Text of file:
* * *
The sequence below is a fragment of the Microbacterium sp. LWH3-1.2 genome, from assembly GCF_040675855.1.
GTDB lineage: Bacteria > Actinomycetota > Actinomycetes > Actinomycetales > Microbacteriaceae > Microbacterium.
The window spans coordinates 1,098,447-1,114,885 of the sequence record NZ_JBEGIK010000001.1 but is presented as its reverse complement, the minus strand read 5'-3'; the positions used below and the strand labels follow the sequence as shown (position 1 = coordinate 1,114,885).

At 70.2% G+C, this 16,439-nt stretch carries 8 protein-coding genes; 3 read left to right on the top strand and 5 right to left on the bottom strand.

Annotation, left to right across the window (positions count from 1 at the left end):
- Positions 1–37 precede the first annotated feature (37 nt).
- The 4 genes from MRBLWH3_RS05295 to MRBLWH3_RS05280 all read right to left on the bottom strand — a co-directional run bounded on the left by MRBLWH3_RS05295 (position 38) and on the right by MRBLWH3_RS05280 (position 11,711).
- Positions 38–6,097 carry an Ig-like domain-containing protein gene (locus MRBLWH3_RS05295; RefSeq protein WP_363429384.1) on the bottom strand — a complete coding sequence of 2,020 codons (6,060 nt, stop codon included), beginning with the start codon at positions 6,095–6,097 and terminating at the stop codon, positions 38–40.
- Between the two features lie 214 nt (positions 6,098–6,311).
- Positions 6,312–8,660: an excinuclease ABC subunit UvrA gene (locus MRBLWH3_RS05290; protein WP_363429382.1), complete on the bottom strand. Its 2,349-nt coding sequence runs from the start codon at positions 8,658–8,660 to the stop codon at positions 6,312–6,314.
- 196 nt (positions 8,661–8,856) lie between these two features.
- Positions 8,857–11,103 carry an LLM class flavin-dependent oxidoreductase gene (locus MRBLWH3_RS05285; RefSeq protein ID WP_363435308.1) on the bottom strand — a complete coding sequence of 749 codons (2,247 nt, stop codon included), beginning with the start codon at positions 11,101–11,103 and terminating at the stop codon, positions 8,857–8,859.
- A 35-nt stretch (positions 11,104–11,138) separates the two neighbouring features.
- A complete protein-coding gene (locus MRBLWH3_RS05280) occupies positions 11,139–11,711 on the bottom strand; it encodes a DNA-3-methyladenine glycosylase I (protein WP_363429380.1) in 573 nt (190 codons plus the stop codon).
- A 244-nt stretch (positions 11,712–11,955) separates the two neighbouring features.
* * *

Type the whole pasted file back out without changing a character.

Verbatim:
The sequence below is a fragment of the Microbacterium sp. LWH3-1.2 genome, from assembly GCF_040675855.1.
GTDB lineage: Bacteria > Actinomycetota > Actinomycetes > Actinomycetales > Microbacteriaceae > Microbacterium.
The window spans coordinates 1,098,447-1,114,885 of the sequence record NZ_JBEGIK010000001.1 but is presented as its reverse complement, the minus strand read 5'-3'; the positions used below and the strand labels follow the sequence as shown (position 1 = coordinate 1,114,885).

At 70.2% G+C, this 16,439-nt stretch carries 8 protein-coding genes; 3 read left to right on the top strand and 5 right to left on the bottom strand.

Annotation, left to right across the window (positions count from 1 at the left end):
- Positions 1–37 precede the first annotated feature (37 nt).
- The 4 genes from MRBLWH3_RS05295 to MRBLWH3_RS05280 all read right to left on the bottom strand — a co-directional run bounded on the left by MRBLWH3_RS05295 (position 38) and on the right by MRBLWH3_RS05280 (position 11,711).
- Positions 38–6,097 carry an Ig-like domain-containing protein gene (locus MRBLWH3_RS05295; RefSeq protein WP_363429384.1) on the bottom strand — a complete coding sequence of 2,020 codons (6,060 nt, stop codon included), beginning with the start codon at positions 6,095–6,097 and terminating at the stop codon, positions 38–40.
- Between the two features lie 214 nt (positions 6,098–6,311).
- Positions 6,312–8,660: an excinuclease ABC subunit UvrA gene (locus MRBLWH3_RS05290; protein WP_363429382.1), complete on the bottom strand. Its 2,349-nt coding sequence runs from the start codon at positions 8,658–8,660 to the stop codon at positions 6,312–6,314.
- 196 nt (positions 8,661–8,856) lie between these two features.
- Positions 8,857–11,103 carry an LLM class flavin-dependent oxidoreductase gene (locus MRBLWH3_RS05285; RefSeq protein ID WP_363435308.1) on the bottom strand — a complete coding sequence of 749 codons (2,247 nt, stop codon included), beginning with the start codon at positions 11,101–11,103 and terminating at the stop codon, positions 8,857–8,859.
- A 35-nt stretch (positions 11,104–11,138) separates the two neighbouring features.
- A complete protein-coding gene (locus MRBLWH3_RS05280) occupies positions 11,139–11,711 on the bottom strand; it encodes a DNA-3-methyladenine glycosylase I (protein WP_363429380.1) in 573 nt (190 codons plus the stop codon).
- A 244-nt stretch (positions 11,712–11,955) separates the two neighbouring features.